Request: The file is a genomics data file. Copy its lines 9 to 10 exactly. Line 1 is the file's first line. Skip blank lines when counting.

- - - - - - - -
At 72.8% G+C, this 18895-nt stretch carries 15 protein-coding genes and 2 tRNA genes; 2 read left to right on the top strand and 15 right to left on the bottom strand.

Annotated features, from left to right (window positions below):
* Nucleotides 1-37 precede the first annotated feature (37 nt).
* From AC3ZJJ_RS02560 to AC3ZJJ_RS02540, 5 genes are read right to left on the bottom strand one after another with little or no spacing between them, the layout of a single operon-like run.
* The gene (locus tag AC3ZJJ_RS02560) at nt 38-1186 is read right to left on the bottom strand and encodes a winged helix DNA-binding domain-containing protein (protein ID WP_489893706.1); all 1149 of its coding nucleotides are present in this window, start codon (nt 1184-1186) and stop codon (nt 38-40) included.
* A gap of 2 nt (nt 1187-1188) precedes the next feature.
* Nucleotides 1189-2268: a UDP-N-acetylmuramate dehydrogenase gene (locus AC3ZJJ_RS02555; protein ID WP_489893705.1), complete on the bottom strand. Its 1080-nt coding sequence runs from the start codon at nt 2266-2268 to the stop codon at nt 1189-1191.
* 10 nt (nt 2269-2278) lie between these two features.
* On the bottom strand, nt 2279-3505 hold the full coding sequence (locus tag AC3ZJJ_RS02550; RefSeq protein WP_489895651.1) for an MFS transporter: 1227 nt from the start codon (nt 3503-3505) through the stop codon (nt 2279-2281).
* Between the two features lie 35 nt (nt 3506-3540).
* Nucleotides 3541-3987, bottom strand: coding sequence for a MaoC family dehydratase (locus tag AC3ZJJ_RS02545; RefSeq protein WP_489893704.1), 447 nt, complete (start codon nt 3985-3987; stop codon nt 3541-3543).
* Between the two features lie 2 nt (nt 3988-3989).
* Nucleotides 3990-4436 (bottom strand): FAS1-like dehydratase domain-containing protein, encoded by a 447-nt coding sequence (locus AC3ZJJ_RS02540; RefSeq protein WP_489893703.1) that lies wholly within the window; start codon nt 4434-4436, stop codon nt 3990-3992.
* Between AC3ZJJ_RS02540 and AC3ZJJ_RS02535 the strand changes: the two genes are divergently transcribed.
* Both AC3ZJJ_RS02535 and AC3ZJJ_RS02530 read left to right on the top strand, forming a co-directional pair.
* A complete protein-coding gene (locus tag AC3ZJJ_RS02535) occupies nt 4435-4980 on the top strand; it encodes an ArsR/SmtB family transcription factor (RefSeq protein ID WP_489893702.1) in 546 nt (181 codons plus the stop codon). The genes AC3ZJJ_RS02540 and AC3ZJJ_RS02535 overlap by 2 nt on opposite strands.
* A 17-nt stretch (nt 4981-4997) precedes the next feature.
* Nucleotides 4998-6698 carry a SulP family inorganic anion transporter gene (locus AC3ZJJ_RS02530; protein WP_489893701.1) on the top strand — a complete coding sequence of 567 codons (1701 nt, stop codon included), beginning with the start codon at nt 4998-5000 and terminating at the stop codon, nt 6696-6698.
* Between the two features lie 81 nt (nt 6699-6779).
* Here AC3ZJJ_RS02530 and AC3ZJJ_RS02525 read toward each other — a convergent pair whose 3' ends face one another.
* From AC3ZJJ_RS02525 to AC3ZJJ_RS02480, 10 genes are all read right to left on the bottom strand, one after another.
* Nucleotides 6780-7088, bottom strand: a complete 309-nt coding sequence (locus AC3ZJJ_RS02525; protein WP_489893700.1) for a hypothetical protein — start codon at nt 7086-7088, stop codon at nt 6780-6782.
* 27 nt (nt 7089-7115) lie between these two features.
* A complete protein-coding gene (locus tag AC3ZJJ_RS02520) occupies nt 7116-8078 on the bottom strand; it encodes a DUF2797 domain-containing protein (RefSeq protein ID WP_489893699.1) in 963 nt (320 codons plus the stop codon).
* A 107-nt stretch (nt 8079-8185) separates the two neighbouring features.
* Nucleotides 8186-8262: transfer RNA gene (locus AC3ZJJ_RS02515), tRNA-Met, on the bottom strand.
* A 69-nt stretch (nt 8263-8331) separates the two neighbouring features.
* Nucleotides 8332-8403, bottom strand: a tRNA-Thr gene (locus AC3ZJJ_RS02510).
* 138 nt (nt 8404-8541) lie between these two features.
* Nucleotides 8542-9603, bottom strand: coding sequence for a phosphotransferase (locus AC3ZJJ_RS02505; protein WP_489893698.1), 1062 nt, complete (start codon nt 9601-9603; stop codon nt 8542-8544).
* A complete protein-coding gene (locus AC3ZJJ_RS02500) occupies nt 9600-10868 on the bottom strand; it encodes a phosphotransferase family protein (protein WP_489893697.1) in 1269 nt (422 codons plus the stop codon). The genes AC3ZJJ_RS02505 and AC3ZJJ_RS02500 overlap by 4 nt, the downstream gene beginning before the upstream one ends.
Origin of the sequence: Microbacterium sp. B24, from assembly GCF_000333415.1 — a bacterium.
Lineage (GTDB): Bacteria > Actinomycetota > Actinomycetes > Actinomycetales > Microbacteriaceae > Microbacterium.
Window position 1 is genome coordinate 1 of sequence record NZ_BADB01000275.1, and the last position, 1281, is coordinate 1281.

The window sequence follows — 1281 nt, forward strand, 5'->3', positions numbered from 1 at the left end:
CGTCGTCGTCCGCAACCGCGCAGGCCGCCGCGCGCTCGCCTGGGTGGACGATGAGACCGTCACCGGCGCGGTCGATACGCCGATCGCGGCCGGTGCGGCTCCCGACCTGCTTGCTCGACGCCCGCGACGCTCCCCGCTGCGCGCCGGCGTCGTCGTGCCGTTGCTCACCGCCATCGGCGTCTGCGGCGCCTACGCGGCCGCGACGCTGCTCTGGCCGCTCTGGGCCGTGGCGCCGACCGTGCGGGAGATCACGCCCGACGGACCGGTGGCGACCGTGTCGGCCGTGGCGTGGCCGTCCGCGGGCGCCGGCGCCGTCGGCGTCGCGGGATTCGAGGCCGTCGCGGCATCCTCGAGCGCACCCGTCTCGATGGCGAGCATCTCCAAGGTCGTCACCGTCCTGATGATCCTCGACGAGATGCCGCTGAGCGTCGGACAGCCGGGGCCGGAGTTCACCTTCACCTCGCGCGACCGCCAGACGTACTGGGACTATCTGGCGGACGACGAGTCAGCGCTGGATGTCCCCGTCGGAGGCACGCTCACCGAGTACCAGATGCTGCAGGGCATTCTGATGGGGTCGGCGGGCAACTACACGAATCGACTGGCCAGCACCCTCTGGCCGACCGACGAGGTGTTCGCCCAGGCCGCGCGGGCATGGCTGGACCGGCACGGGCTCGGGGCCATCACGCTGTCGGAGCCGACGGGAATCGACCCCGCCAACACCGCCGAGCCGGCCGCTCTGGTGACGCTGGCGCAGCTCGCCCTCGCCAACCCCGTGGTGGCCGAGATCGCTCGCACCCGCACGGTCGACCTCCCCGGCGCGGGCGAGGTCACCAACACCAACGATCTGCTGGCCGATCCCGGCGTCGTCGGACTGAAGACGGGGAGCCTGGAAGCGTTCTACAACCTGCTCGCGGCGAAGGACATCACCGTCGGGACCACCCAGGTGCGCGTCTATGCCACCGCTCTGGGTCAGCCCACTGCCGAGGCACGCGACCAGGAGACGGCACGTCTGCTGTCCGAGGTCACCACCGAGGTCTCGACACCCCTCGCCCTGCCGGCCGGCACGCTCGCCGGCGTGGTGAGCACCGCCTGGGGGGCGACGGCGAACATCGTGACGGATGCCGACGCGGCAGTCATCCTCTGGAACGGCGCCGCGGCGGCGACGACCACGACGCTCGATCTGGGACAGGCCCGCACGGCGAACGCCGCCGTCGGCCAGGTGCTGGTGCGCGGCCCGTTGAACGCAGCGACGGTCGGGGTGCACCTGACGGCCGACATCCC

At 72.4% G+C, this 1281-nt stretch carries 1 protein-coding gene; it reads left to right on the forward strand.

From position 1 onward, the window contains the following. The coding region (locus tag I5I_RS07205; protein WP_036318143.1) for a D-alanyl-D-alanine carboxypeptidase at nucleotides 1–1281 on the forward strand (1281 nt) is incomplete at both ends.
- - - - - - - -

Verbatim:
* On the bottom strand, nt 2279-3505 hold the full coding sequence (locus tag AC3ZJJ_RS02550; RefSeq protein WP_489895651.1) for an MFS transporter: 1227 nt from the start codon (nt 3503-3505) through the stop codon (nt 2279-2281).
* Between the two features lie 35 nt (nt 3506-3540).